Larry Barbay was born on October 17, 1934, in Baton Rouge, Louisiana. He was commissioned a 2d Lt through the Air Force ROTC program at Louisiana Tech on May 28, 1956, and went on active duty beginning February 13, 1957. Lt Barbay completed Undergraduate Navigator Training at Ellington AFB, Texas, in March 1958, followed by Electronic Warfare Officer (EWO) training at Keesler AFB, Mississippi, from March to November 1958. His first assignment was as an EWO flying RB-66 Destroyer reconnaissance aircraft with the 11th Tactical Reconnaissance Squadron at Yokota AB, Japan, from November 1958 to January 1960, followed by service with the 6091st Reconnaissance Squadron at Yokota AB from January 1960 to July 1962. Capt Barbay next completed B-52 Stratofortress Combat Crew Training, and he then served as a B-52 EWO with the 334th Bomb Squadron at Biggs AFB, Texas, until February 1966. He deployed to Southeast Asia in February 1966, and served as an EWO on EB-66 aircraft with the 41st Tactical Reconnaissance Squadron at Takhli Royal Thai AFB, Thailand, from February 1966 until he was forced to eject over North Vietnam and was taken as a Prisoner of War on July 20, 1966. After spending 2,420 days in captivity, Maj Barbay was released during Operation Homecoming on March 4, 1973. He was briefly hospitalized to recover from his injuries at Keesler AFB, and then received an Air Force Institute of Technology assignment to complete his Masters degree at Southwest Texas State University from August 1973 to August 1976. Col Barbay's final assignment was as commander of the Air Force ROTC detachment at Central Washington University in Ellensburg, Washington, where he served from August 1976 until his retirement from the Air Force on August 1, 1979. Larry Barbay died on January 28, 2010, and was buried at the Fort Sam Houston National Cemetery in San Antonio, Texas.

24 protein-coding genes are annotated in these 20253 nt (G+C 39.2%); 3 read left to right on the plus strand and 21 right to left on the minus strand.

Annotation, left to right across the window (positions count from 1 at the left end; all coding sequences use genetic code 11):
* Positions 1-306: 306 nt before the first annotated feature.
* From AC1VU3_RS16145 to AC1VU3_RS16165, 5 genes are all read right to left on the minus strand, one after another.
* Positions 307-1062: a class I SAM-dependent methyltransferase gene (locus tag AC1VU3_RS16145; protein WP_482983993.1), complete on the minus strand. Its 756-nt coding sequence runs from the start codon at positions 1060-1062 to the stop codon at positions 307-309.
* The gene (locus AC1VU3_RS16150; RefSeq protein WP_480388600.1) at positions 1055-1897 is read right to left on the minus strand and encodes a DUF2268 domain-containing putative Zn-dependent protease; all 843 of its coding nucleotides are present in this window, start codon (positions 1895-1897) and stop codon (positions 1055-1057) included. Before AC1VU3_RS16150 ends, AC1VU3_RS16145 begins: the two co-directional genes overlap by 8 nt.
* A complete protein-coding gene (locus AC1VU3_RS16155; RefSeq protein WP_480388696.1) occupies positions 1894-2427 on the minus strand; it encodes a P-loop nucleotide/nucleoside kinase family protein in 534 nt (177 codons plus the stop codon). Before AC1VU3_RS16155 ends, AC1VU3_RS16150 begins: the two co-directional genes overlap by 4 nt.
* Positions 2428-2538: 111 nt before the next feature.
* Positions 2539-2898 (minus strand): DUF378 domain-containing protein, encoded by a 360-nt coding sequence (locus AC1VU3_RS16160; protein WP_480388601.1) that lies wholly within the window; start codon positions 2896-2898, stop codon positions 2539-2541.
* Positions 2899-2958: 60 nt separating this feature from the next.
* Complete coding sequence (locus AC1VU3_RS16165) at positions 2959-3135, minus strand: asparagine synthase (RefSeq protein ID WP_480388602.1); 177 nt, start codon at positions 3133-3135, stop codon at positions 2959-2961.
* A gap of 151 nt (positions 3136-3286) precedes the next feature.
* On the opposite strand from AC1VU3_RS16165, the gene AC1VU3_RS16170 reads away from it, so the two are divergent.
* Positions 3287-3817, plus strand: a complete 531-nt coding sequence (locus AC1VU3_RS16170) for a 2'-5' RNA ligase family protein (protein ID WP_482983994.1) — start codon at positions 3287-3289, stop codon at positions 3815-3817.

His Silver Star Citation reads:
For the period 5 October 1966 to 12 October 1966: This officer distinguished himself by gallantry and intrepidity in action in connection with military operations against an opposing armed force during the above period while a Prisoner of War in North Vietnam. Ignoring international agreements on treatment of prisoners of war, the enemy resorted to mental and physical cruelties to obtain information, confessions, and propaganda materials. This individual resisted their demands by calling upon his deepest inner strengths in a manner which reflected his devotion to duty and great credit upon himself and the United States Air Force.